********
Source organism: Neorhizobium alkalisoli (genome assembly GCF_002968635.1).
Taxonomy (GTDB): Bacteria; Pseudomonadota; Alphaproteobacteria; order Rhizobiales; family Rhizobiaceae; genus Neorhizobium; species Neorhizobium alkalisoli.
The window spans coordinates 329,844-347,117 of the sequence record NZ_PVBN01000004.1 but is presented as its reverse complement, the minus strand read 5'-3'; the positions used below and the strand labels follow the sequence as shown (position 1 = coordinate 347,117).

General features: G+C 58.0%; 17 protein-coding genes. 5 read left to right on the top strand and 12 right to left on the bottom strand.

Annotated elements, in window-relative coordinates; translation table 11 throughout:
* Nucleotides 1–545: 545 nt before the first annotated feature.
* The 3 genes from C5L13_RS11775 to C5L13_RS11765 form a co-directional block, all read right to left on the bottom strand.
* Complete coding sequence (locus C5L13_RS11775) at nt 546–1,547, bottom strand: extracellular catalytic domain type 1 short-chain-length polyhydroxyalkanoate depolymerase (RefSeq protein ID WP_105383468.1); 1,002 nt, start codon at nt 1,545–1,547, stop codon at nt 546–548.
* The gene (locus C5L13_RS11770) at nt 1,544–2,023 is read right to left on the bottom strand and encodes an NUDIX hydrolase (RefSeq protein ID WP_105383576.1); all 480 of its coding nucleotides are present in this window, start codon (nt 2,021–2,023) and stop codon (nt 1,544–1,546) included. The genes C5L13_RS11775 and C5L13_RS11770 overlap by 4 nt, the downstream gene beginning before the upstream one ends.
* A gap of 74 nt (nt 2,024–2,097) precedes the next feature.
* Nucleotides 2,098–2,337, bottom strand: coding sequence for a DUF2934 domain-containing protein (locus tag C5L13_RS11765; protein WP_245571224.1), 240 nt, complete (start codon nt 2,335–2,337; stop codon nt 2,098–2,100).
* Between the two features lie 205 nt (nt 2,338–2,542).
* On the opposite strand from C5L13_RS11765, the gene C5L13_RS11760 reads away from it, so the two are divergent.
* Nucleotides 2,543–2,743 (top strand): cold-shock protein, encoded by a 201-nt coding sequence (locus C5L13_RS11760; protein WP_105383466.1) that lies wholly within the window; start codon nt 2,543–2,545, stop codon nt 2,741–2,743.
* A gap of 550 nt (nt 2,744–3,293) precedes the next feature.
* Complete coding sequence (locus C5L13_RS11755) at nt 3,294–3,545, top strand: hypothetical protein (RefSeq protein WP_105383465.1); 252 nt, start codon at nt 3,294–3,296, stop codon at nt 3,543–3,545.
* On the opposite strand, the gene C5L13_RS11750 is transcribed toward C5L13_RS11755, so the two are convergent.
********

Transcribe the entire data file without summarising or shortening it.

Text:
Source organism: Neorhizobium alkalisoli (genome assembly GCF_002968635.1).
Taxonomy (GTDB): Bacteria; Pseudomonadota; Alphaproteobacteria; order Rhizobiales; family Rhizobiaceae; genus Neorhizobium; species Neorhizobium alkalisoli.
The window spans coordinates 329,844-347,117 of the sequence record NZ_PVBN01000004.1 but is presented as its reverse complement, the minus strand read 5'-3'; the positions used below and the strand labels follow the sequence as shown (position 1 = coordinate 347,117).

General features: G+C 58.0%; 17 protein-coding genes. 5 read left to right on the top strand and 12 right to left on the bottom strand.

Annotated elements, in window-relative coordinates; translation table 11 throughout:
* Nucleotides 1–545: 545 nt before the first annotated feature.
* The 3 genes from C5L13_RS11775 to C5L13_RS11765 form a co-directional block, all read right to left on the bottom strand.
* Complete coding sequence (locus C5L13_RS11775) at nt 546–1,547, bottom strand: extracellular catalytic domain type 1 short-chain-length polyhydroxyalkanoate depolymerase (RefSeq protein ID WP_105383468.1); 1,002 nt, start codon at nt 1,545–1,547, stop codon at nt 546–548.
* The gene (locus C5L13_RS11770) at nt 1,544–2,023 is read right to left on the bottom strand and encodes an NUDIX hydrolase (RefSeq protein ID WP_105383576.1); all 480 of its coding nucleotides are present in this window, start codon (nt 2,021–2,023) and stop codon (nt 1,544–1,546) included. The genes C5L13_RS11775 and C5L13_RS11770 overlap by 4 nt, the downstream gene beginning before the upstream one ends.
* A gap of 74 nt (nt 2,024–2,097) precedes the next feature.
* Nucleotides 2,098–2,337, bottom strand: coding sequence for a DUF2934 domain-containing protein (locus tag C5L13_RS11765; protein WP_245571224.1), 240 nt, complete (start codon nt 2,335–2,337; stop codon nt 2,098–2,100).
* Between the two features lie 205 nt (nt 2,338–2,542).
* On the opposite strand from C5L13_RS11765, the gene C5L13_RS11760 reads away from it, so the two are divergent.
* Nucleotides 2,543–2,743 (top strand): cold-shock protein, encoded by a 201-nt coding sequence (locus C5L13_RS11760; protein WP_105383466.1) that lies wholly within the window; start codon nt 2,543–2,545, stop codon nt 2,741–2,743.
* A gap of 550 nt (nt 2,744–3,293) precedes the next feature.
* Complete coding sequence (locus C5L13_RS11755) at nt 3,294–3,545, top strand: hypothetical protein (RefSeq protein WP_105383465.1); 252 nt, start codon at nt 3,294–3,296, stop codon at nt 3,543–3,545.
* On the opposite strand, the gene C5L13_RS11750 is transcribed toward C5L13_RS11755, so the two are convergent.